In the wake of Stephen Lee's 12-year ban for match-fixing, the Sky Sports team take a look at some of the high profile falls from grace in the world of sport.
The former world No 5 was banned and charged £38,000, leaving him unable to take to the baize again before 12th October 2024, his 50th birthday.
Lee's fellow snooker star was banned from the sport for eight years in 2006 for agreeing to lose a match at the China Open in a sting by Sun journalists.
The Australian resigned from the World Professional Billiards and Snooker Association (WPBSA) days before his hearing, which he did not attend, and is now a professional pool player.
The Texan was stripped of his seven Tour de France titles and banned from cycling for life in 2012 as the United States Anti-Doping Agency concluded he had been at the heart of "the most sophisticated, professionalised and successful doping programme that sport has ever seen".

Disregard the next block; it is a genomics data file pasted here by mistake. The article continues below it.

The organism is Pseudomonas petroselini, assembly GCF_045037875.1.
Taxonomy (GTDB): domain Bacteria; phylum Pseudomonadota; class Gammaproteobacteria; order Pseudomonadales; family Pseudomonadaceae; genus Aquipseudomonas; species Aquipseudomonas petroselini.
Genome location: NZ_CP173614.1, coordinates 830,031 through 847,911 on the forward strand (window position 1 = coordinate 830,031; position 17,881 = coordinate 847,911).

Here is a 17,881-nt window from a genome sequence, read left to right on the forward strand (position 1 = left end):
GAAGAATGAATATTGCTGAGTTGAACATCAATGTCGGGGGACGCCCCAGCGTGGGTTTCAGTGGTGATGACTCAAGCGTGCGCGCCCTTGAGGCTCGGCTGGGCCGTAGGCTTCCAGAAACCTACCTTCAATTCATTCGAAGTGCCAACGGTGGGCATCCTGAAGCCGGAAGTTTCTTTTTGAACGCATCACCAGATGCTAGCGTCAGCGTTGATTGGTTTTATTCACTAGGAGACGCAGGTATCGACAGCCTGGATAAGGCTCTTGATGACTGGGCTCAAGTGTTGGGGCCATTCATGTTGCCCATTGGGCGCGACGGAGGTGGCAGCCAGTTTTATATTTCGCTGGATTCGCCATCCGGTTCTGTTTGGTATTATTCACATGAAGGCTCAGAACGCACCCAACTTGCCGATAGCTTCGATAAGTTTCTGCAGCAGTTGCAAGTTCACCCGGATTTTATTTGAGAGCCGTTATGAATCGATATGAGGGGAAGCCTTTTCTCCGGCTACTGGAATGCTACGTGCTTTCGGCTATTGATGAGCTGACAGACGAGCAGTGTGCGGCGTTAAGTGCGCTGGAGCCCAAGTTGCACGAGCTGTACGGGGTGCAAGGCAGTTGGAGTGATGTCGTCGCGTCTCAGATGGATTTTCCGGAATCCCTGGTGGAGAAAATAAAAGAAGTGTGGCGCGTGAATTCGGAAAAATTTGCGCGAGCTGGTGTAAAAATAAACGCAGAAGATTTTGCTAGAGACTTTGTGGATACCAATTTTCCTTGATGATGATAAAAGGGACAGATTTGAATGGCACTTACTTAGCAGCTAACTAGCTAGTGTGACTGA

The International Cycling Union accepted the findings and the disgraced cyclist himself, after denying doping for so long, finally admitted it in January 2013 in an interview with Oprah Winfrey.
The 2004 Olympic 100 metres champion served a four-year ban from 2006 to 2010 after failing the second drug test of his career.
He initially agreed to an eight-year suspension, but on December 31, 2007 it was reduced to four years. His return to athletics has been successful, winning Olympic bronze at London 2012 and World Championship silver this summer.
The former Pakistan cricket captain was jailed and handed a 10-year ban, of which five years were suspended, in February 2011 after being found guilty of spot-fixing.
He instructed team-mates Mohammad Amir and Mohammad Asif to bowl no-balls to order in a Test against England at Lord's in 2010.
The former British and Irish Lion was banned from coaching for three years for orchestrating the fake blood scandal in 2009 when he was director of rugby at Harlequins.
He returned to the game last year at Newcastle.
The Serbian former world number 12 was banned for 18 months in July for failing to provide a blood sample when requested during in-competition testing at the Monte Carlo Masters in April.
He has appealed the punishment.